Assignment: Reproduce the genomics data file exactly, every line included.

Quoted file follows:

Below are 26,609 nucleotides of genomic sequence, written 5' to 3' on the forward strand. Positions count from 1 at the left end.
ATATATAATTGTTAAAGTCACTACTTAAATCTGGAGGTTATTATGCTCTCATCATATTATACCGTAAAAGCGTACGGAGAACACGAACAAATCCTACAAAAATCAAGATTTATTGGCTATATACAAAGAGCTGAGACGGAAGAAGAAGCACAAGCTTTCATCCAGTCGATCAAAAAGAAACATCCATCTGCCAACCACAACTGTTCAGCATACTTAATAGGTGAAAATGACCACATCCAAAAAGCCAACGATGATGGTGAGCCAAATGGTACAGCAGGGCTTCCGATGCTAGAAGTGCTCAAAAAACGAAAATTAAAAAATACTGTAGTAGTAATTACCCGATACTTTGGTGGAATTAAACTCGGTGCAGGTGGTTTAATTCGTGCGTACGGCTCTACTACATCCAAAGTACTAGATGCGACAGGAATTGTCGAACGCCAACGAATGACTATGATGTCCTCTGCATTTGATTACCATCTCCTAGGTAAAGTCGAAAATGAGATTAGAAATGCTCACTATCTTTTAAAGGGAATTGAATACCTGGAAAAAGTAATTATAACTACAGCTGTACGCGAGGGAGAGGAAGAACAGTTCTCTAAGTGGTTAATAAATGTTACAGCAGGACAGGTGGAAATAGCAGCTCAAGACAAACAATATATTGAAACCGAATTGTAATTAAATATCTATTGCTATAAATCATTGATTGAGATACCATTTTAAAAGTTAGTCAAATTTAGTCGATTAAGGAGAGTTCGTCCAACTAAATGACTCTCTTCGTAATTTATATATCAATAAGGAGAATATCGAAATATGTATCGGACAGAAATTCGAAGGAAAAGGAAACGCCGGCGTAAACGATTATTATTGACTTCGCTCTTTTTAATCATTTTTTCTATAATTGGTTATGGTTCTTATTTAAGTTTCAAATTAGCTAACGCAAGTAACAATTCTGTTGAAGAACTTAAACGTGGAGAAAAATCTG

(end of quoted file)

Below are 26,609 nucleotides of genomic sequence, written 5' to 3' on the forward strand. Positions count from 1 at the left end.
ATATATAATTGTTAAAGTCACTACTTAAATCTGGAGGTTATTATGCTCTCATCATATTATACCGTAAAAGCGTACGGAGAACACGAACAAATCCTACAAAAATCAAGATTTATTGGCTATATACAAAGAGCTGAGACGGAAGAAGAAGCACAAGCTTTCATCCAGTCGATCAAAAAGAAACATCCATCTGCCAACCACAACTGTTCAGCATACTTAATAGGTGAAAATGACCACATCCAAAAAGCCAACGATGATGGTGAGCCAAATGGTACAGCAGGGCTTCCGATGCTAGAAGTGCTCAAAAAACGAAAATTAAAAAATACTGTAGTAGTAATTACCCGATACTTTGGTGGAATTAAACTCGGTGCAGGTGGTTTAATTCGTGCGTACGGCTCTACTACATCCAAAGTACTAGATGCGACAGGAATTGTCGAACGCCAACGAATGACTATGATGTCCTCTGCATTTGATTACCATCTCCTAGGTAAAGTCGAAAATGAGATTAGAAATGCTCACTATCTTTTAAAGGGAATTGAATACCTGGAAAAAGTAATTATAACTACAGCTGTACGCGAGGGAGAGGAAGAACAGTTCTCTAAGTGGTTAATAAATGTTACAGCAGGACAGGTGGAAATAGCAGCTCAAGACAAACAATATATTGAAACCGAATTGTAATTAAATATCTATTGCTATAAATCATTGATTGAGATACCATTTTAAAAGTTAGTCAAATTTAGTCGATTAAGGAGAGTTCGTCCAACTAAATGACTCTCTTCGTAATTTATATATCAATAAGGAGAATATCGAAATATGTATCGGACAGAAATTCGAAGGAAAAGGAAACGCCGGCGTAAACGATTATTATTGACTTCGCTCTTTTTAATCATTTTTTCTATAATTGGTTATGGTTCTTATTTAAGTTTCAAATTAGCTAACGCAAGTAACAATTCTGTTGAAGAACTTAAACGTGGAGAAAAATCTG